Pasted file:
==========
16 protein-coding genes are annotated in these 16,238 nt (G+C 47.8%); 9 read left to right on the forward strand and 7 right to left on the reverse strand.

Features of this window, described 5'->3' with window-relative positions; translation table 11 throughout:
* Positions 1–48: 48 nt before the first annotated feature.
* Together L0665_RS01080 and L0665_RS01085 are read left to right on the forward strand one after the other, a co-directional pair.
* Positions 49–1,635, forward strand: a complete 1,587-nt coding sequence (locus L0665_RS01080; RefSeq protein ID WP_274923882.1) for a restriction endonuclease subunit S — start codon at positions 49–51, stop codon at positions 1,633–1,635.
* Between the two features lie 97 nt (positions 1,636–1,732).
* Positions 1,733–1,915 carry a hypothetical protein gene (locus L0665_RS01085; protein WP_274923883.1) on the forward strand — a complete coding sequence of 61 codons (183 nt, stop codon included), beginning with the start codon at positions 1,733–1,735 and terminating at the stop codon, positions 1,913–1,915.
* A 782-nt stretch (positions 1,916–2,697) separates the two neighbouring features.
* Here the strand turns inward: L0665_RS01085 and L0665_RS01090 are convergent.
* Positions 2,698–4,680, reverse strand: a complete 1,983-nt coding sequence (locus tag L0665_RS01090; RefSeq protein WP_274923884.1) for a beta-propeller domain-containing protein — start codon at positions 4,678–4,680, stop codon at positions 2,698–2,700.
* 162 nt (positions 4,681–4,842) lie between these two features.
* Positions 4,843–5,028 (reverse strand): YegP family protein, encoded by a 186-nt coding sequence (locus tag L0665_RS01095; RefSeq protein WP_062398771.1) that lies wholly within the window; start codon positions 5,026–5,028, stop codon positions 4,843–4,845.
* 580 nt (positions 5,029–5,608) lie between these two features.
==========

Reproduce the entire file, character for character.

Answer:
16 protein-coding genes are annotated in these 16,238 nt (G+C 47.8%); 9 read left to right on the forward strand and 7 right to left on the reverse strand.

Features of this window, described 5'->3' with window-relative positions; translation table 11 throughout:
* Positions 1–48: 48 nt before the first annotated feature.
* Together L0665_RS01080 and L0665_RS01085 are read left to right on the forward strand one after the other, a co-directional pair.
* Positions 49–1,635, forward strand: a complete 1,587-nt coding sequence (locus L0665_RS01080; RefSeq protein ID WP_274923882.1) for a restriction endonuclease subunit S — start codon at positions 49–51, stop codon at positions 1,633–1,635.
* Between the two features lie 97 nt (positions 1,636–1,732).
* Positions 1,733–1,915 carry a hypothetical protein gene (locus L0665_RS01085; protein WP_274923883.1) on the forward strand — a complete coding sequence of 61 codons (183 nt, stop codon included), beginning with the start codon at positions 1,733–1,735 and terminating at the stop codon, positions 1,913–1,915.
* A 782-nt stretch (positions 1,916–2,697) separates the two neighbouring features.
* Here the strand turns inward: L0665_RS01085 and L0665_RS01090 are convergent.
* Positions 2,698–4,680, reverse strand: a complete 1,983-nt coding sequence (locus tag L0665_RS01090; RefSeq protein WP_274923884.1) for a beta-propeller domain-containing protein — start codon at positions 4,678–4,680, stop codon at positions 2,698–2,700.
* 162 nt (positions 4,681–4,842) lie between these two features.
* Positions 4,843–5,028 (reverse strand): YegP family protein, encoded by a 186-nt coding sequence (locus tag L0665_RS01095; RefSeq protein WP_062398771.1) that lies wholly within the window; start codon positions 5,026–5,028, stop codon positions 4,843–4,845.
* 580 nt (positions 5,029–5,608) lie between these two features.